Brockovich to East Palestine Residents: Trust Your Instincts, Speak Up.
EAST PALESTINE – Part informational meeting and partially a call to protect their own legal rights, East Palestine area residents heard Friday evening from Erin Brockovich, the environmental advocate who gained fame for battling Pacific Gas & Electric Co. over groundwater contamination in Hinkley, California.
Brockovich said she started hearing from members of the community as early as 5 a.m. on Feb. 4, just hours after the Norfolk Southern train derailed on the east side of East Palestine near the Pennsylvania border. In the days that followed, Brockovich said she heard more about how the community was not getting adequate information.
“I could see the frustration and the confusion growing for all of you,” Brockovich said. “And I feel that for you. And I’ve experienced this in community, after community, after community.”
Brockovich, who has advocated environmental issues for decades, battled both audio microphone and lighting problems throughout her speech and covered her frustrations with humor. But she and the lawyers speaking at the event had a grim message about what residents of East Palestine are facing.
“I’ve never seen anything in 30 years like this situation that is happening in East Palestine,” Brockovich said to a capacity auditorium, urging residents to stick together and trust their instincts as they navigate the battles ahead. From her experience, she said people have to say something and be their best advocates.
Although she admitted some of the information she and the other speakers shared is scary, she believes it is not as scary as being fed misinformation or the stress caused by a lack of information.
“You’re going to be told it’s safe. You’re going to be told not to worry. But that’s just rubbish because you are going to worry,” she said.
Brockovich said people want to believe in the agencies, but they need to rely on their own instincts and common sense.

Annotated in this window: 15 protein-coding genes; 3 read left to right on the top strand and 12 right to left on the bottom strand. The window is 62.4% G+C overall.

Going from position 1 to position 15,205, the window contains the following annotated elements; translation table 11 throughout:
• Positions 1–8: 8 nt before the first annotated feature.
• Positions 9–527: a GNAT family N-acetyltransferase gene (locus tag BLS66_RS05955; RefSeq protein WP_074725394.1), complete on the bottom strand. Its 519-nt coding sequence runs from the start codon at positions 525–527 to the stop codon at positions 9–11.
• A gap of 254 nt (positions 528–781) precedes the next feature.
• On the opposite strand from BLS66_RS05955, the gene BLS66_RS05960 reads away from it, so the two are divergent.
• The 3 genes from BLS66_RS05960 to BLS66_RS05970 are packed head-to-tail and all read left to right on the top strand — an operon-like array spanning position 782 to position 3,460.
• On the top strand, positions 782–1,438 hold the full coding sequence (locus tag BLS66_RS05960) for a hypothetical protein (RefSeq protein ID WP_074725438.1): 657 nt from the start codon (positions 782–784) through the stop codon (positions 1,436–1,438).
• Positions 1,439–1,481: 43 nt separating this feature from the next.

She listed some red flags – dead fish in the streams, people expressing health concerns, evacuations and orders not to drink the water, which were swiftly followed by officials saying it was safe to return home and safe to drink the water. She cautioned that it can take time for these chemicals to move in the water and while it might be safe today, it may not be safe tomorrow. She urged people to be vigilant and journal what happens.
“Superman’s not coming,” Brockovich said. “Nobody is coming to change what’s happened to you, magically fix what happened to you or give you all of the answers.”
Brockovich and her associates – East Palestine Justice – are among a number of legal teams that have come to the area offering to talk with residents about potential litigation over the derailment. Several lawsuits already have been filed.
She talked about some past disasters, where it took five or 10 years for proof of the problems to show up and some instances where it has taken decades for clean up to happen.
Brockovich said this is going to be a long haul. She introduced some mothers from Flint, Mich., who came to help organize mothers in East Palestine, and former Cleveland Browns quarterback Bernie Kosar, who was in the crowd. She also said some Norfolk Southern employees and the Railroad Workers United union are supporting the residents as well.
“The greatest gifts we have… it is our water. It is our land to grow our food. It is our health and it us and we the people,” Brockovich said. “Please be vigilant. Hold your ground. We’re going to give you as much information as we can.”